Drastic Workplace Adjustments. The rapid and massive spread of Covid-19 led to many workplace changes. These changes were necessary to keep cargo moving from Point A to Point B. They were also necessary for the safety and well being of workers on the frontlines.
First, businesses began to put social distancing into practice. This was government-mandated, but more important, businesses implemented it out of sheer necessity. Keeping workers safe and healthy arguably became the top priority. Without people, supply chains would have ground to a halt.
Next, businesses began looking at implementing remote work – working from home. Indeed, s some IT companies have decided to continue remote work permanently. The nature of their business, unlike logistics, allows them to do that.
Nonetheless, other companies implemented remote work where it made sense. Support functions lend themselves to working remotely. But working on the frontlines in warehousing, transportation, and maintenance do not.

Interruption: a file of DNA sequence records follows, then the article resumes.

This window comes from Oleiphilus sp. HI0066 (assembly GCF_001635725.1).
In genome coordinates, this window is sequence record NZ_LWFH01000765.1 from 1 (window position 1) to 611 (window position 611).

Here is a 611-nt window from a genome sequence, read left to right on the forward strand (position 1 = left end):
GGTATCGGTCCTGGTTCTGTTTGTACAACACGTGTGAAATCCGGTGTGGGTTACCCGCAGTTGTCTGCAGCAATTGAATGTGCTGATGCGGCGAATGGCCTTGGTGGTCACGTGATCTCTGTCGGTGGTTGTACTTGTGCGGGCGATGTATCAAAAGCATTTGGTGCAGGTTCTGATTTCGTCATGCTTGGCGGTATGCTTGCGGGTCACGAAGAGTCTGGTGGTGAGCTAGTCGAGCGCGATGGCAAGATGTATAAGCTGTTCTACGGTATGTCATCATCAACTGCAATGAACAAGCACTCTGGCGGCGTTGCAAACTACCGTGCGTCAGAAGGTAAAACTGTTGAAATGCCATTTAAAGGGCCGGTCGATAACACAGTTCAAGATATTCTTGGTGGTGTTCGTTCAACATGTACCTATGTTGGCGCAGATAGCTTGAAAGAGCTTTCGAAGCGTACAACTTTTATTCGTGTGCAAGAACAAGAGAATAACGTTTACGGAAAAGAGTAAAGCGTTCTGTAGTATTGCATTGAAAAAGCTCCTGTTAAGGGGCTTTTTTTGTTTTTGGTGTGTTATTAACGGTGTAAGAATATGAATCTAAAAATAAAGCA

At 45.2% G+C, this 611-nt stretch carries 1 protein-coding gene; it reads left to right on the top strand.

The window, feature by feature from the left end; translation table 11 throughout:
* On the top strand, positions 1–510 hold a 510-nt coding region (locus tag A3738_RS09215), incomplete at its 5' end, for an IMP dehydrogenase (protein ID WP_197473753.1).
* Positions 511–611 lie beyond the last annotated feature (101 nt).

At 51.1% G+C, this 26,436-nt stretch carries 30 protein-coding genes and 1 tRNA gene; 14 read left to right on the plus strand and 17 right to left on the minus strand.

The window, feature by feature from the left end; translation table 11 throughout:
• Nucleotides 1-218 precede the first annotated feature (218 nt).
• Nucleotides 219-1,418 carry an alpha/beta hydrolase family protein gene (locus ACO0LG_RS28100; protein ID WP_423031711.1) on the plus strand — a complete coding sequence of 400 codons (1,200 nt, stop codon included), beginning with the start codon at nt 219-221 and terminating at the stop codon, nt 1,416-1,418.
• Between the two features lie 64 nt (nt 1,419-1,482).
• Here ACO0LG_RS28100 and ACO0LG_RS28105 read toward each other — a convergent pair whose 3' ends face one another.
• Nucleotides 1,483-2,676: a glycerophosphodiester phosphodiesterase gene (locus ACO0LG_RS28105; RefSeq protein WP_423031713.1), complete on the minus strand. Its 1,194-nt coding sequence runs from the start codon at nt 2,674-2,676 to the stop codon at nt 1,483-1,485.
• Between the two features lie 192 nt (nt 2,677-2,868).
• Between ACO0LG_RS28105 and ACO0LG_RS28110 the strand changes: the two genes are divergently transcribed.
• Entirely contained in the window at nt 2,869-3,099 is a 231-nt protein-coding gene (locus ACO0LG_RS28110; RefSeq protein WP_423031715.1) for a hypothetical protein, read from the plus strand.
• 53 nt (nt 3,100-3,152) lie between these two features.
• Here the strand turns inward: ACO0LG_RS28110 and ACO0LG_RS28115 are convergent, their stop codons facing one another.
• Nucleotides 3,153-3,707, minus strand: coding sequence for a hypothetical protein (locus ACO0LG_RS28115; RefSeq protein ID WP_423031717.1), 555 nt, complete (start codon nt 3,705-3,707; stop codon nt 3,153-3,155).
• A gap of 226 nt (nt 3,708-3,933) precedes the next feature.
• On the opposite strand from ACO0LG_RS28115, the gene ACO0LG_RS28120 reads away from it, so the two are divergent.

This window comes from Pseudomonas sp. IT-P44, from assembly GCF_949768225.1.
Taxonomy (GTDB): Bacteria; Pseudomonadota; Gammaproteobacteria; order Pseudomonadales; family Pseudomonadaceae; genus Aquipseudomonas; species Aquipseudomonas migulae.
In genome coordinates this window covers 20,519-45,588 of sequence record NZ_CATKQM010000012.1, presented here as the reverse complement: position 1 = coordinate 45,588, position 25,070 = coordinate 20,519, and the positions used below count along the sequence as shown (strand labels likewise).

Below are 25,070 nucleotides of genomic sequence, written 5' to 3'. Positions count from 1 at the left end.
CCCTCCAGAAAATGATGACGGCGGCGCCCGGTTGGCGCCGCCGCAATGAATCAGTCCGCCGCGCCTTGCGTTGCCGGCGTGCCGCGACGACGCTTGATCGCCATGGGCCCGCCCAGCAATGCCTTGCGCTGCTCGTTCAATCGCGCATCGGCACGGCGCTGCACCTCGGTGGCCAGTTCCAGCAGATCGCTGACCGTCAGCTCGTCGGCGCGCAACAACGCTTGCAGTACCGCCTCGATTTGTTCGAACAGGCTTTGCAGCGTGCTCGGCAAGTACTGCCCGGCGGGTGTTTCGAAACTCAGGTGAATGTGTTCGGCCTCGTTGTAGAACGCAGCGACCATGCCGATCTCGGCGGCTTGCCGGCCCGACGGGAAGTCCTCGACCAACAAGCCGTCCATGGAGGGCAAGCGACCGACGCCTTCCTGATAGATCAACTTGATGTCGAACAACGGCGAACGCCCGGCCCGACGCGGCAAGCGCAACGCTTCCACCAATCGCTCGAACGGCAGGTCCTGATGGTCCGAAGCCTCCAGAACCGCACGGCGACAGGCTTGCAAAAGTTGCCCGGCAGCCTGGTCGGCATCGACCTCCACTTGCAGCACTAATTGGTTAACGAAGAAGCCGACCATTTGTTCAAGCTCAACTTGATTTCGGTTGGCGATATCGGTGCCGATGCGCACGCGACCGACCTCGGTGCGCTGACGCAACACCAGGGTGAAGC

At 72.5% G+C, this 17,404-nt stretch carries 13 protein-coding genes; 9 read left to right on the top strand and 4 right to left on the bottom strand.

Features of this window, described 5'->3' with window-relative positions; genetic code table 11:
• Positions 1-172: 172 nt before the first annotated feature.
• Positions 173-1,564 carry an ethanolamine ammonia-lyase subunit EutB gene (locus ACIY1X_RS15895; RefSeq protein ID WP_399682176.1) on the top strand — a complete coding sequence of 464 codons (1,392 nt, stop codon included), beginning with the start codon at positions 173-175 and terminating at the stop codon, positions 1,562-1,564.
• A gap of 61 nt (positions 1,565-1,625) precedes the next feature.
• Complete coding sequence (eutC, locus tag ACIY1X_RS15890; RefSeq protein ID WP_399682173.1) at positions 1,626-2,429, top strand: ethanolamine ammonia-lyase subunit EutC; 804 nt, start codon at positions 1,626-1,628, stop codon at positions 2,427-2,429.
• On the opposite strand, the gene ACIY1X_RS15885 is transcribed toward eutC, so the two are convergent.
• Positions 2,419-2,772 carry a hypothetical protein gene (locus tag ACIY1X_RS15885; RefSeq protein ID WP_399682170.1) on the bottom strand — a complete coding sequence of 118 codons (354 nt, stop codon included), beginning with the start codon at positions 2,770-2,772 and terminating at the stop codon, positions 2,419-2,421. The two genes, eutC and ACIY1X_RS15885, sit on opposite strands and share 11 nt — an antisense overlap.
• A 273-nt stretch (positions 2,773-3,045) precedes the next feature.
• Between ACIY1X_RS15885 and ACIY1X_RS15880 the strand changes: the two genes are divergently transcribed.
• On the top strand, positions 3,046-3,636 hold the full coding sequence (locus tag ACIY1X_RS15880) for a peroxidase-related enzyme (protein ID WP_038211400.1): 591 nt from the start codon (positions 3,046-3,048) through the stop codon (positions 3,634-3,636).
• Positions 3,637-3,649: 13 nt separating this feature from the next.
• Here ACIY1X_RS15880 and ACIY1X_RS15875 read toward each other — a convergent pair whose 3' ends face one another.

So support staffs and frontline logistics personnel had to learn to work together under these new conditions. Instead of working together in physical units, workers had to work separated from one another. Some worked remotely and others worked on the frontlines. Some companies excelled at this, while others struggled.
Frontline personnel also had to adapt their workplaces and practices. They had to sanitize their work areas while keeping work areas sanitized. That is, they had to take time to prep their workplaces before, during and after work. That remains tedious and time-consuming, detracting from productivity.
Some had to wear personal protective equipment, depending on the job they performed. That included the wearing of masks, gloves, and coveralls, to name a few.
All together these workplace changes required adaptation of existing processes and procedures. These changes slowed operations down. They made work more difficult. They adversely affected the delivery of timely and seamless logistics support. And they added cost.